>> short-term anyway, this is how current OpenShift v2 or v3 behaves, despite 
>> the RFC.
>>
>> While I understand why having certificate *.lab.example.com and using it for 
>> my
>> lab machines is a bad idea and increases the attack vector, I do not see it
>> that way for OpenShift. There, applications get URL like
>> "<app-dom>.myopenshift.test" and all is routed by one entity, the OpenShift
>> broker. So the key.cert is on one location, just serving different names that
>> are provisioned with OpenShift.
>>
>> I can understand that issuing a new certificate for every application
>> provisioned by OpenShift and then renewing it complicates the design
>> significantly. I am trying to be creative and see if current OpenShift could
>> leverage FreeIPA CA and issue the broker cert, with current profile
>> capabilities or with small change.
>>
> I believe OpenShift supports per-application certificates (i.e. when
> app developers/maintainers supply their own cert for a custom
> domain).  So it might be possible in v2 or v3 to provision a cert
> for every app.

Right, it supports this. But then issuing the certificate and renewal is a
responsibility of app developer, AFAIK. I do not think if OpenShift has all the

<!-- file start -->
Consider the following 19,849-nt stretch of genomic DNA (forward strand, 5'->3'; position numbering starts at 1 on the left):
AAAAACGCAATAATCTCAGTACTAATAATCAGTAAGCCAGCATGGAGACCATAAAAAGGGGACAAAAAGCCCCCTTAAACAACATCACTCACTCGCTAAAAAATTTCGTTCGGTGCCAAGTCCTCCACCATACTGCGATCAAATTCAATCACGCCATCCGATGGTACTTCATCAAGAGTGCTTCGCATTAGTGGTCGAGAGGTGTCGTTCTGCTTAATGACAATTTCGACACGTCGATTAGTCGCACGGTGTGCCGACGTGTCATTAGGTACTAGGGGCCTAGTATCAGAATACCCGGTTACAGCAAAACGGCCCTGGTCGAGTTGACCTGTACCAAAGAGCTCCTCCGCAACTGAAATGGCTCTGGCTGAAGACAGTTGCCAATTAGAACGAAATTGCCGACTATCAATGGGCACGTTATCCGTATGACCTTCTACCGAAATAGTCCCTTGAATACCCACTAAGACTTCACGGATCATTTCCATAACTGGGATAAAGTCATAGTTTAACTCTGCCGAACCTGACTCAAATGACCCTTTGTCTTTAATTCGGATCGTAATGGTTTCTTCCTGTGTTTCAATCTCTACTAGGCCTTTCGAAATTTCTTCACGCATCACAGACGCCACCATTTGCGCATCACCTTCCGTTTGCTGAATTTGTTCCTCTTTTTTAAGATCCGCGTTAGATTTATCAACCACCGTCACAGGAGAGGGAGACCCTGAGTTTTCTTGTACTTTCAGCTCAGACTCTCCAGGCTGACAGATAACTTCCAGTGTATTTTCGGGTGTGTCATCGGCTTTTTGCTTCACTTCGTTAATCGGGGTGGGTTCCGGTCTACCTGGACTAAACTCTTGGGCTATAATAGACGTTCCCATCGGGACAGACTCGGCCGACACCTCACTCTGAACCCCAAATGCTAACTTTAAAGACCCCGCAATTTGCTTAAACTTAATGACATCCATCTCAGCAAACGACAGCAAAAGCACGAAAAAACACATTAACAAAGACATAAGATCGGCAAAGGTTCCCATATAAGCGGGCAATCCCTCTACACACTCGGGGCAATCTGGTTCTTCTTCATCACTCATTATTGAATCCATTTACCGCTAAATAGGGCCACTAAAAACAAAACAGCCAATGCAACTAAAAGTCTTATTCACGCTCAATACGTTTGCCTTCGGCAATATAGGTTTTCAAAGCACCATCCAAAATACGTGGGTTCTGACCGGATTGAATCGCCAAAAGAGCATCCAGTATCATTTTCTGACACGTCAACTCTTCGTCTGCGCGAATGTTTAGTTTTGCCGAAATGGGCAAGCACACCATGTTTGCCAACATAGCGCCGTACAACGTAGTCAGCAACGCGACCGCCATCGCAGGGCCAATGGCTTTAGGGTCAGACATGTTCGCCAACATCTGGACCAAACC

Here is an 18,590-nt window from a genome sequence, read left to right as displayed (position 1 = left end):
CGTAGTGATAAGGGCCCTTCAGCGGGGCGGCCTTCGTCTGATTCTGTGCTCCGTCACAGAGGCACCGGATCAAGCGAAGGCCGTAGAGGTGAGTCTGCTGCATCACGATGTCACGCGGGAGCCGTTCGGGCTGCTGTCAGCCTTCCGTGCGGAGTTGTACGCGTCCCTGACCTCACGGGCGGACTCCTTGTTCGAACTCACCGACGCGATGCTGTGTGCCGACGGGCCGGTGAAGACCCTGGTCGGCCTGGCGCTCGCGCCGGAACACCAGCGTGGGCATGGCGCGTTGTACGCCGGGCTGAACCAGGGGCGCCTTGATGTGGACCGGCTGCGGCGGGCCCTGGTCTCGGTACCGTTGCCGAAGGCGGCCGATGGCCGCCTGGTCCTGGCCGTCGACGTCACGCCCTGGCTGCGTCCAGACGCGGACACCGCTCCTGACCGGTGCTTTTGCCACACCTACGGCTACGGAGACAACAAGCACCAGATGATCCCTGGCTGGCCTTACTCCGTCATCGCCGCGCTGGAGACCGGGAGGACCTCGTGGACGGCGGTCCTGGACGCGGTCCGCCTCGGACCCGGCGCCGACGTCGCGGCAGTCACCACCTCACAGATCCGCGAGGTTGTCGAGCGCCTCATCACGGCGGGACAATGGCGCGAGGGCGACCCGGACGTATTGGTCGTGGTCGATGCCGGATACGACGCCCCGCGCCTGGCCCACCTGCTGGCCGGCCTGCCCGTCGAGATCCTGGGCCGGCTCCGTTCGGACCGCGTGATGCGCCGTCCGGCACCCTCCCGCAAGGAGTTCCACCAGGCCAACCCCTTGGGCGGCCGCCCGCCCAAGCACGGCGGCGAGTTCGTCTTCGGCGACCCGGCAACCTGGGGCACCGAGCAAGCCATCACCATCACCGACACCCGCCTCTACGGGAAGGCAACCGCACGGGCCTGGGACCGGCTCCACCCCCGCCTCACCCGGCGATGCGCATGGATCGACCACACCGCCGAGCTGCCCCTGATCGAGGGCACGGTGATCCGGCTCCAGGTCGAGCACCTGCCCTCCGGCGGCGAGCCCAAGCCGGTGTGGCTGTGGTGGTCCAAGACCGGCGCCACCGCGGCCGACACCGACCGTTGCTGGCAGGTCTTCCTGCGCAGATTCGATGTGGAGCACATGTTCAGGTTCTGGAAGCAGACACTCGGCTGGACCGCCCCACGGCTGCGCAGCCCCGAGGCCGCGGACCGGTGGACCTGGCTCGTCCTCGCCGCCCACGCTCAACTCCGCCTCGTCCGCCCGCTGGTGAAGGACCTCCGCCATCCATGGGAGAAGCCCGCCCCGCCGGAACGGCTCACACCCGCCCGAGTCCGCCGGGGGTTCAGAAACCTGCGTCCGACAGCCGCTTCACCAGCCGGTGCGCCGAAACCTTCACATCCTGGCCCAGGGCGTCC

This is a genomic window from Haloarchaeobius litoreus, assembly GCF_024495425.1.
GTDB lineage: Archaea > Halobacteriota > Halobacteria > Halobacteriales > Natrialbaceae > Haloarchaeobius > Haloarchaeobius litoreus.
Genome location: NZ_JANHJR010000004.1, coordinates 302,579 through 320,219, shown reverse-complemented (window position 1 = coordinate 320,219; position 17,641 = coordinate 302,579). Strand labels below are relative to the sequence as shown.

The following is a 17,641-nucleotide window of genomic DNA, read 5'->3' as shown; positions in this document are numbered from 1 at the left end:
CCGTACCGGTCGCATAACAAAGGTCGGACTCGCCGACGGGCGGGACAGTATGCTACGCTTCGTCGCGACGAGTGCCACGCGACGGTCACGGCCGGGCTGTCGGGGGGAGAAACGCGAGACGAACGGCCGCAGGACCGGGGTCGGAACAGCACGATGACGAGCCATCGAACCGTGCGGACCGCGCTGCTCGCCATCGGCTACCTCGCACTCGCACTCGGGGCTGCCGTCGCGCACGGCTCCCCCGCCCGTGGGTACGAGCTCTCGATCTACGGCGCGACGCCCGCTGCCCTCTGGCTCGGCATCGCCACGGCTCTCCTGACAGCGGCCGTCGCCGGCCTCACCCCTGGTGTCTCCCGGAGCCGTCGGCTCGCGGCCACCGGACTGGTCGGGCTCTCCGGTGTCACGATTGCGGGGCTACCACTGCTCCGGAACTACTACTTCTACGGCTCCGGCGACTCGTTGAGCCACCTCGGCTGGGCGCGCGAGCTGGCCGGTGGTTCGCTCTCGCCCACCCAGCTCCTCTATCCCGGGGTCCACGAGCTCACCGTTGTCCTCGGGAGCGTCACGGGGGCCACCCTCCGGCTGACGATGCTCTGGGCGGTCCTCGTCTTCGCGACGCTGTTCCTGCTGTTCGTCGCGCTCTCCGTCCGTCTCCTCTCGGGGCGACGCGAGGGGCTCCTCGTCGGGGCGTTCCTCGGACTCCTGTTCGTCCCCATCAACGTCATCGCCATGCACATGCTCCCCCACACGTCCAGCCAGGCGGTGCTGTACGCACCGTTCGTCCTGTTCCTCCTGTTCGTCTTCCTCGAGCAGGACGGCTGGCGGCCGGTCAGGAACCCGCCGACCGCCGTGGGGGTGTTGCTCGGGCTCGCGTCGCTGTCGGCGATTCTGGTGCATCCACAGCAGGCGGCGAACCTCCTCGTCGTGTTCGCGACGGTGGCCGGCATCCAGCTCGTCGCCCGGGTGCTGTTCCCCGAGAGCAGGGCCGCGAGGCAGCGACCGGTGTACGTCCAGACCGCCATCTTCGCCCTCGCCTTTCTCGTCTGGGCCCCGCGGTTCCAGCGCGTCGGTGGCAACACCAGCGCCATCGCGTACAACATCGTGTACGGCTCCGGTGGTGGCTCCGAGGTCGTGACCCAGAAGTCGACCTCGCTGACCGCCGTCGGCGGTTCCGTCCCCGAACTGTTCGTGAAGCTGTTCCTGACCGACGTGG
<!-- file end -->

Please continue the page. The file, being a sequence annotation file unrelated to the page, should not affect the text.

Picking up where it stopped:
needed hooks to do this automatically and call certmonger for example.

TLDR; adding a support of certmonger and issuing a certificate for every new
application is a whole another degree of complexity than just issuing a
Wildcard certificate for the router. I am not saying it should not be done, I
am just saying that being able to generate a wildcard certificate with FreeIPA
would let us integrate with OpenShift much better than now and with (hopefully)
low effort involved, i.e. faster.

> An automated solution does not yet exist but that
> doesn't mean it can't be built out of what's currently GA.
> 
>>> [1] https://tools.ietf.org/html/rfc6125#section-7.2
>>>
>>> If we do go ahead with wildcard cert support in FreeIPA, some of my
>>> initial questions are:
>>>
>>> - For the OpenShift use case, what is the "parent" domain name and
>>>   is it the same as the IPA domain name?  Is it a subdomain of the
>>>   IPA domain name?
>>>
>>> - Do we need to support issuing "*.${IPA_DOMAIN}"? i.e. wildcard
>>>   cert under entire IPA domain name.
>>>
>>> - Do we need to support issuing "*.${IPA_HOSTNAME}"?  i.e. wildcard
>>>   certs under names of IPA host principals.
>>
>> I do not know, but I can ask if it is important for you :-)
>>
> It's important to know what I actually need to do if we proceed with
> implementing this :)

We do not need to jump on implementing it right away, you already have a lot on
your plate. Right now, I must just want to know:

- is there any way how I can generate wildcard cert with current FreeIPA, using
a custom certificate profile. I assume the answer is no.

- how complex would it be to add support of Wildcard certificate support to
FreeIPA (rough scope).

Thanks,
Martin